By Roberta Attanasio, Forever Leaders Editor
From “The only definition of a leader is someone who has followers” (Peter Drucker) to “Leaders will be those who empower others” (Bill Gates), there are plenty of convergent and divergent thoughts, ideas, and beliefs that have been used to answer the question: “What makes a leader?”
Indeed, “What makes a leader?” is the title of an influential article published in 1998 by the Harvard Business Review. In the article, Daniel Goleman—author of the book “Emotional Intelligence“—explains how truly effective leaders are distinguished by a high degree of emotional intelligence, which includes self-awareness, self-regulation, motivation, empathy, and social skill. Since then, emotional intelligence has been gaining increasing consideration in popular culture, the academic community, and the business world. However, there is still ample debate on what makes a leader.
But, what makes a creative leader? According to a new study, the key quality of a creative leader is creative self-efficacy, defined as ‘‘a self-belief that one has the ability to produce creative outcomes.” In other words, teams produce more creative outcomes when their leaders have greater confidence in their own creativity. The study (I can do it, so can you: The role of leader creative self-efficacy in facilitating follower creativity) analyzed a sample of 544 employees nested under 106 supervisors at a large U.S. information technology company. The study results suggest that leader creative self-efficacy (a leader attribute) promotes leader encouragement of creativity (a leader behavior), which will in turn motivate employees to engage in creative processes (a follower behavior) and, ultimately, improve their creativity (a follower outcome).
Thus, the study results highlighted that a leader’s creativity and confidence is contagious. Dina Krasikova, one of the study authors, said in a press release: “A factor in this is the power of positive thinking, Leaders can imbue their subordinates with confidence and creativity just by setting an example themselves.”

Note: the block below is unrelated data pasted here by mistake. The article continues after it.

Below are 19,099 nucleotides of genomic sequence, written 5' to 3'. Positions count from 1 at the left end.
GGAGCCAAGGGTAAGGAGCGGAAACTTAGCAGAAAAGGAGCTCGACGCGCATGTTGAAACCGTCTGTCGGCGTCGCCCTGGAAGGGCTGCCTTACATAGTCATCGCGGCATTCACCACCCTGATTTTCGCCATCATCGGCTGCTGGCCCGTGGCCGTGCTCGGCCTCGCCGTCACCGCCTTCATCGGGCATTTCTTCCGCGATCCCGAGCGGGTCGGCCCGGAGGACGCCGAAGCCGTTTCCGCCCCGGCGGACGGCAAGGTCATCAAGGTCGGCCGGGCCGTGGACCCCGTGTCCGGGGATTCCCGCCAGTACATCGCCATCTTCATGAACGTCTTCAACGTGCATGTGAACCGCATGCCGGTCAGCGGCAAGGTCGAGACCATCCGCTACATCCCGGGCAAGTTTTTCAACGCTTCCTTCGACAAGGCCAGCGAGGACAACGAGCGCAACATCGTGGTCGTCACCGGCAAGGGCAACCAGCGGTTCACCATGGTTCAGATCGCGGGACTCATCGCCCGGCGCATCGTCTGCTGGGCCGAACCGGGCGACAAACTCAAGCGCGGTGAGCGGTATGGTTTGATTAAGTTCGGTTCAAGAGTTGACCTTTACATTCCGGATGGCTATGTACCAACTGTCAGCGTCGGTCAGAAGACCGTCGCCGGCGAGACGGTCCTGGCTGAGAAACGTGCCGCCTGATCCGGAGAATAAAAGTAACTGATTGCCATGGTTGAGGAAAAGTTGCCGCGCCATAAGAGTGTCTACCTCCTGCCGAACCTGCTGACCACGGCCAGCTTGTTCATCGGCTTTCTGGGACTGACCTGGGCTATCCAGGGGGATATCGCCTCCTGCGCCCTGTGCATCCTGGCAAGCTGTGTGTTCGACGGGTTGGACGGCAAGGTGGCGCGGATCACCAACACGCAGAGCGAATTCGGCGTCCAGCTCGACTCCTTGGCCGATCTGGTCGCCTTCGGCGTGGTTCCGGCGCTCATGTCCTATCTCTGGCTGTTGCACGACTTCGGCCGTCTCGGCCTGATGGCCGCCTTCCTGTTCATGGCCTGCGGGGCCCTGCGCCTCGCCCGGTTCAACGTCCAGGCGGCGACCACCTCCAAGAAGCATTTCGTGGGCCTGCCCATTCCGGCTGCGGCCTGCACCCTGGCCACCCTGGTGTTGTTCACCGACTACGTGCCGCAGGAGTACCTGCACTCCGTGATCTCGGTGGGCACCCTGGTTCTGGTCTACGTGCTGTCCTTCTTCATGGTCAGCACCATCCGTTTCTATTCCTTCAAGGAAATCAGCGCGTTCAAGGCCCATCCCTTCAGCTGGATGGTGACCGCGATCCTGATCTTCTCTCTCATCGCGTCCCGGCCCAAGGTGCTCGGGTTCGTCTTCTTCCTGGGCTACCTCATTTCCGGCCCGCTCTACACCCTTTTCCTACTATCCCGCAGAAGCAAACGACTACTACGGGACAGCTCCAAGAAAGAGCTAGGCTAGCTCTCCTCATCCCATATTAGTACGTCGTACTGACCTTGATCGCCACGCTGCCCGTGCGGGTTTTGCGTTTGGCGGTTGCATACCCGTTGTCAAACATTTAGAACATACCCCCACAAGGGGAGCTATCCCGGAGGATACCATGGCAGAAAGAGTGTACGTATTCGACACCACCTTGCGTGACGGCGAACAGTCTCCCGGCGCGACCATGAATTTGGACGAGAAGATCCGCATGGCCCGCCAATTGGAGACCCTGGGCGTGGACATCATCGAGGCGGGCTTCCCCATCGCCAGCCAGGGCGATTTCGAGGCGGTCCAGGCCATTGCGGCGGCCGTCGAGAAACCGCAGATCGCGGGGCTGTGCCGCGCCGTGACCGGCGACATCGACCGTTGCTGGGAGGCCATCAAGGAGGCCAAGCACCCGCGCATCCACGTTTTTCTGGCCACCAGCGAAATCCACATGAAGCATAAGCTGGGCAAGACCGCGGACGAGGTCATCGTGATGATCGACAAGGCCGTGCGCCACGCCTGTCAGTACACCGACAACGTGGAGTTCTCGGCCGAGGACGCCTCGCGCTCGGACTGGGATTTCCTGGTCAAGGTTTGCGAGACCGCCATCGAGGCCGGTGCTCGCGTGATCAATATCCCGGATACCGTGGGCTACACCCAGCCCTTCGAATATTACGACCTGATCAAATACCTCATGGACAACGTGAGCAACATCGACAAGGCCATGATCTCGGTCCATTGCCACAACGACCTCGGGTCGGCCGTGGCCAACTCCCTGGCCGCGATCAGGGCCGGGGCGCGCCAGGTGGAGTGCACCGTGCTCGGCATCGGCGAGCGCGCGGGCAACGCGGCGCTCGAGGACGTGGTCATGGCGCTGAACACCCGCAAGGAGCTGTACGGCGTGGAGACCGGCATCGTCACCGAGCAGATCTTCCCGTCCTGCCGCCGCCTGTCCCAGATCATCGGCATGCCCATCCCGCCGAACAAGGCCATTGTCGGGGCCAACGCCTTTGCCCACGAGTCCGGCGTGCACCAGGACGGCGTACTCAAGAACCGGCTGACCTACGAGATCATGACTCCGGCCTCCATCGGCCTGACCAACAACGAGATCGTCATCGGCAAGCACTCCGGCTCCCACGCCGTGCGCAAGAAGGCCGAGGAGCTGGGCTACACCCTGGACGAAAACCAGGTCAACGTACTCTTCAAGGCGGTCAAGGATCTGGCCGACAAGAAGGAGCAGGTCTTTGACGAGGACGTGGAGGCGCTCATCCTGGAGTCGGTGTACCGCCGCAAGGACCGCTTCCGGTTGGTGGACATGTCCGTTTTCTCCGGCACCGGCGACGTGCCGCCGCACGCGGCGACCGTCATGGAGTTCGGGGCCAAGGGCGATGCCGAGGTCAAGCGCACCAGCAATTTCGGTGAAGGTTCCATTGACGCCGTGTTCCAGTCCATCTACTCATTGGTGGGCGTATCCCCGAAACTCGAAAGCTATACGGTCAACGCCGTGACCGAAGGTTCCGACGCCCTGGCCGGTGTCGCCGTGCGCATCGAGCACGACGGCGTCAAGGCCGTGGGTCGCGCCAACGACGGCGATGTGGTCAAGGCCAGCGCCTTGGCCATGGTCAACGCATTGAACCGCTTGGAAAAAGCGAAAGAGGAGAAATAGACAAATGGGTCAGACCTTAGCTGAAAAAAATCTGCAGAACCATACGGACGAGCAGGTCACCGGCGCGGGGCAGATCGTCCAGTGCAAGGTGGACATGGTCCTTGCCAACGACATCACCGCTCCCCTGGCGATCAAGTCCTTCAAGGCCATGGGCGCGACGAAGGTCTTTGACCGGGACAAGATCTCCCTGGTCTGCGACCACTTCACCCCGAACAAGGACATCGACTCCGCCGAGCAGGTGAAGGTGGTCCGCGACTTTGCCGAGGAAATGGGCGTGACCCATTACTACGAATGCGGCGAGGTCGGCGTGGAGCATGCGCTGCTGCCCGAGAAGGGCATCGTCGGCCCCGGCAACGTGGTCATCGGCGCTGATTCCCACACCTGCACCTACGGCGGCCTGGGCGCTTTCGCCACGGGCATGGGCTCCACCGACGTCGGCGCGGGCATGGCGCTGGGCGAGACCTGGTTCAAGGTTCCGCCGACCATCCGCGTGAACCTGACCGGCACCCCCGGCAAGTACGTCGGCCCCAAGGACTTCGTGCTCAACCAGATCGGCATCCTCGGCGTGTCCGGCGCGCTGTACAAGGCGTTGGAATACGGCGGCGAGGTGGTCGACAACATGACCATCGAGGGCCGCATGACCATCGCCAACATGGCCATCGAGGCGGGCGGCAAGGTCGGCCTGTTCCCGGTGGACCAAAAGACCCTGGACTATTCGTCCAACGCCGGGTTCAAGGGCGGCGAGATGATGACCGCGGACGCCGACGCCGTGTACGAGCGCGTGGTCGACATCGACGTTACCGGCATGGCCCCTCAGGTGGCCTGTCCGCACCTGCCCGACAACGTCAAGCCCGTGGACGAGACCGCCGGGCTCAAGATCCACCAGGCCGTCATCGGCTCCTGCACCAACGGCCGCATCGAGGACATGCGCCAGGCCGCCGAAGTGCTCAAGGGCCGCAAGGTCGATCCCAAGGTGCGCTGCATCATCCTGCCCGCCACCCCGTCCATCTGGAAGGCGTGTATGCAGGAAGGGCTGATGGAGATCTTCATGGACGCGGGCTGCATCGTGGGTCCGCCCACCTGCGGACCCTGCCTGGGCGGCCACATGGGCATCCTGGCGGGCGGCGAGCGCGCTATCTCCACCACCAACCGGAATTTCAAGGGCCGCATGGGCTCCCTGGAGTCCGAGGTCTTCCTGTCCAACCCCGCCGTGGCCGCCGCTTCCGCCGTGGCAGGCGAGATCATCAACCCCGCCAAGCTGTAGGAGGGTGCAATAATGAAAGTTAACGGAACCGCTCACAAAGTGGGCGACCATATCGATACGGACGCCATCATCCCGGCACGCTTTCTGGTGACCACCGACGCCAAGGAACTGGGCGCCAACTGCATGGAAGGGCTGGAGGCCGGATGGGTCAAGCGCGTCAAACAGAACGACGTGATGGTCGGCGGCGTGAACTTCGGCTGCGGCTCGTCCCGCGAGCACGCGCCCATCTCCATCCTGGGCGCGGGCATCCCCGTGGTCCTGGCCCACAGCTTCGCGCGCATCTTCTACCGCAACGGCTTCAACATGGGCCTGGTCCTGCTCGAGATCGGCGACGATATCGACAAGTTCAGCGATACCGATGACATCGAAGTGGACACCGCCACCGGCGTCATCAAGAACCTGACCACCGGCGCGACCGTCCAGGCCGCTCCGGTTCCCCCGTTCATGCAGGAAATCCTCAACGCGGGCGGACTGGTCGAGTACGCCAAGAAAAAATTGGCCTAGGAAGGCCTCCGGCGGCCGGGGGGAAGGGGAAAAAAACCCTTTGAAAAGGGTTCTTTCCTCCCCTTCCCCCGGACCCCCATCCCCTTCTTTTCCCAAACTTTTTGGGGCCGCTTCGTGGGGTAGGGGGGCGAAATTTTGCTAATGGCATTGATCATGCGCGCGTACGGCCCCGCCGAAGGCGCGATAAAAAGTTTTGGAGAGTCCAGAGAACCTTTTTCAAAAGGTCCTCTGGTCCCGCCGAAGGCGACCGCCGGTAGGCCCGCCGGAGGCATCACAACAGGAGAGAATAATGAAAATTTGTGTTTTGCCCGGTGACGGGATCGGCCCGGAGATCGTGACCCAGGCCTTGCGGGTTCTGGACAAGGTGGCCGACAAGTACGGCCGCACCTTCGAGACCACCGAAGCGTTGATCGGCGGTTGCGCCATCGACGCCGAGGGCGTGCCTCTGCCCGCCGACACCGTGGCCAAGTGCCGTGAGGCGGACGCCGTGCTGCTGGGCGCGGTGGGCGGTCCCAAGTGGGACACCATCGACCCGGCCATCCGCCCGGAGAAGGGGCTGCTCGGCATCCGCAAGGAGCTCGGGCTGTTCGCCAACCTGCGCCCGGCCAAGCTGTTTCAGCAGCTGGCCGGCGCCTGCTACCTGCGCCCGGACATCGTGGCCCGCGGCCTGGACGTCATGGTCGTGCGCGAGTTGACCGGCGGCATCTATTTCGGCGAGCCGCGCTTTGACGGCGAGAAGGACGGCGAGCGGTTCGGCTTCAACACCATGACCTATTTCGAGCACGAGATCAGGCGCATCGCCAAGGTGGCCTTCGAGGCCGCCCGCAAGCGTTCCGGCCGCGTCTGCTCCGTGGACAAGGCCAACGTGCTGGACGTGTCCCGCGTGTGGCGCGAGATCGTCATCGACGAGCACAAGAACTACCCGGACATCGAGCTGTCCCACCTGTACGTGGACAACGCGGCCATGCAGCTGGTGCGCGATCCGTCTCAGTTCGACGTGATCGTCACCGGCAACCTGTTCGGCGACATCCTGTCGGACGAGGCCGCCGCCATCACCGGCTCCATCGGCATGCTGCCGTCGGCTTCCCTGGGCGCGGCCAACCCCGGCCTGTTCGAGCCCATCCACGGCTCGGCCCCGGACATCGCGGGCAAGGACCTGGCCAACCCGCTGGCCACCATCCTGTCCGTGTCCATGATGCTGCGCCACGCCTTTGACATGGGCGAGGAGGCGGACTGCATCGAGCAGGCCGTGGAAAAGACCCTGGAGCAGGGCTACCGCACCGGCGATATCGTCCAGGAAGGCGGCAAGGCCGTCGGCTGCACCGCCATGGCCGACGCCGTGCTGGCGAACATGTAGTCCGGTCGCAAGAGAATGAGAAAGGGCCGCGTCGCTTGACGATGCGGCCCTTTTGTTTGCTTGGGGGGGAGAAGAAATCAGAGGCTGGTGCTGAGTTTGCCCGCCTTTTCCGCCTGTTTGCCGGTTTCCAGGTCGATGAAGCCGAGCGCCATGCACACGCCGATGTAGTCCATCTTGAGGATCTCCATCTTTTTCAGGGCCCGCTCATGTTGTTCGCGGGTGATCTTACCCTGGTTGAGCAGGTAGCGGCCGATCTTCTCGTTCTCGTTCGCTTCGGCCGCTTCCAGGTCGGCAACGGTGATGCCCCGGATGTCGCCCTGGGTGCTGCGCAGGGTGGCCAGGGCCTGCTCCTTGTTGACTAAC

Krasikova also stressed the importance of high-quality interpersonal relationships between leaders and subordinates, with an emphasis on trust, loyalty and mutual professional respect. “When a confident, creative leader also has good relationship with subordinates, it has even a stronger impact on subordinates’ creativity,” she said. “Creativity flourishes in supportive environments where leaders and subordinates have good interpersonal relationships. In such environments, subordinates will go an extra mile for a leader without expecting anything in return because they have a good relationship. They can depend on each other, because they trust each other.”
On the basis of their results, the study authors suggest that organizations that value employee creativity should develop leadership programs centered on fostering leaders’ confidence in producing creativity, thus using valuable resources to improve leader creative self-efficacy which, in turn, will be beneficial to both leader and follower creativity. In addition, the study authors suggest that organizations launch intervention programs that strengthen relationships between leaders and followers—as for example one-on-one mentorship/coaching and social events, which can help connect employees with leaders. The suggested intervention programs should be based on frequent social interactions that facilitate quality conversations, mutual understanding, and meaningful connections between leaders and followers.
Creativity leads to innovation within organizations and, therefore, to increased success potential. Creativity expert Sir Ken Robinson makes the case for creativity as the crucial 21st century skill we’ll need to solve today’s pressing problems. A 2010 survey of more than 1,500 Chief Executive Officers (CEOs) from 60 countries and 33 industries worldwide found that CEOs believe that effectively navigating an increasing complex world will require creativity.
Successful organizations can now design research-based intervention programs that foster creative leadership.
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